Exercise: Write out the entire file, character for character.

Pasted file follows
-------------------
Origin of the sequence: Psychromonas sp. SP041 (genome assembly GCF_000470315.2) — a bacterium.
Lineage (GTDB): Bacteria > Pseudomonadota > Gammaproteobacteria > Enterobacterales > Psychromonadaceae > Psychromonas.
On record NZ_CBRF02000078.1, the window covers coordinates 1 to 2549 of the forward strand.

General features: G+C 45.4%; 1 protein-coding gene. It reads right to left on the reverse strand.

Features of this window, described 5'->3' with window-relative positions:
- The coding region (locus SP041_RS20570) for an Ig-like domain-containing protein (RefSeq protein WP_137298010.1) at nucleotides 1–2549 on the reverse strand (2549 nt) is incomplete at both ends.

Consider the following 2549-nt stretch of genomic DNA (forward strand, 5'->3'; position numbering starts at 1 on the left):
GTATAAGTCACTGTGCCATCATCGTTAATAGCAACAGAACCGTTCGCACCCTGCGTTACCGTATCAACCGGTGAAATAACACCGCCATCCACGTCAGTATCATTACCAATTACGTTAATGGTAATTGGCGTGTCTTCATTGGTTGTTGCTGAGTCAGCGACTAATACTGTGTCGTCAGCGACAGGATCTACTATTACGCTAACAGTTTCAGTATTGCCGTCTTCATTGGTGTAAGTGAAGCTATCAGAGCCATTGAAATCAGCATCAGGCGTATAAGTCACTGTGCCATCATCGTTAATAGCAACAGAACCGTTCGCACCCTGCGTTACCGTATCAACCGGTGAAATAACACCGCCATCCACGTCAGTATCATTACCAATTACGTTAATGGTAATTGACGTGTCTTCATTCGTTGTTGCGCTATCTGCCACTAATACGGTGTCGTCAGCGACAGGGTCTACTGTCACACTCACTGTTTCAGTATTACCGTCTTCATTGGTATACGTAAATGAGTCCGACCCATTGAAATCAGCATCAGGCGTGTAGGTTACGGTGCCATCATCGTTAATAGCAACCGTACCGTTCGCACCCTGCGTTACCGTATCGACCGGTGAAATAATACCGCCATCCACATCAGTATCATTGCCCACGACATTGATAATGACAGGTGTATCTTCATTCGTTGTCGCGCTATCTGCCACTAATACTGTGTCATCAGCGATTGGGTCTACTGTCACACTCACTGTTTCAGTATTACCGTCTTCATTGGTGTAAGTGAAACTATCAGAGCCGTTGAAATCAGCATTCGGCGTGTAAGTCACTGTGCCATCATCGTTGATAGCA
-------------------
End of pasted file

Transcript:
Origin of the sequence: Psychromonas sp. SP041 (genome assembly GCF_000470315.2) — a bacterium.
Lineage (GTDB): Bacteria > Pseudomonadota > Gammaproteobacteria > Enterobacterales > Psychromonadaceae > Psychromonas.
On record NZ_CBRF02000078.1, the window covers coordinates 1 to 2549 of the forward strand.

General features: G+C 45.4%; 1 protein-coding gene. It reads right to left on the reverse strand.

Features of this window, described 5'->3' with window-relative positions:
- The coding region (locus SP041_RS20570) for an Ig-like domain-containing protein (RefSeq protein WP_137298010.1) at nucleotides 1–2549 on the reverse strand (2549 nt) is incomplete at both ends.

Consider the following 2549-nt stretch of genomic DNA (forward strand, 5'->3'; position numbering starts at 1 on the left):
GTATAAGTCACTGTGCCATCATCGTTAATAGCAACAGAACCGTTCGCACCCTGCGTTACCGTATCAACCGGTGAAATAACACCGCCATCCACGTCAGTATCATTACCAATTACGTTAATGGTAATTGGCGTGTCTTCATTGGTTGTTGCTGAGTCAGCGACTAATACTGTGTCGTCAGCGACAGGATCTACTATTACGCTAACAGTTTCAGTATTGCCGTCTTCATTGGTGTAAGTGAAGCTATCAGAGCCATTGAAATCAGCATCAGGCGTATAAGTCACTGTGCCATCATCGTTAATAGCAACAGAACCGTTCGCACCCTGCGTTACCGTATCAACCGGTGAAATAACACCGCCATCCACGTCAGTATCATTACCAATTACGTTAATGGTAATTGACGTGTCTTCATTCGTTGTTGCGCTATCTGCCACTAATACGGTGTCGTCAGCGACAGGGTCTACTGTCACACTCACTGTTTCAGTATTACCGTCTTCATTGGTATACGTAAATGAGTCCGACCCATTGAAATCAGCATCAGGCGTGTAGGTTACGGTGCCATCATCGTTAATAGCAACCGTACCGTTCGCACCCTGCGTTACCGTATCGACCGGTGAAATAATACCGCCATCCACATCAGTATCATTGCCCACGACATTGATAATGACAGGTGTATCTTCATTCGTTGTCGCGCTATCTGCCACTAATACTGTGTCATCAGCGATTGGGTCTACTGTCACACTCACTGTTTCAGTATTACCGTCTTCATTGGTGTAAGTGAAACTATCAGAGCCGTTGAAATCAGCATTCGGCGTGTAAGTCACTGTGCCATCATCGTTGATAGCA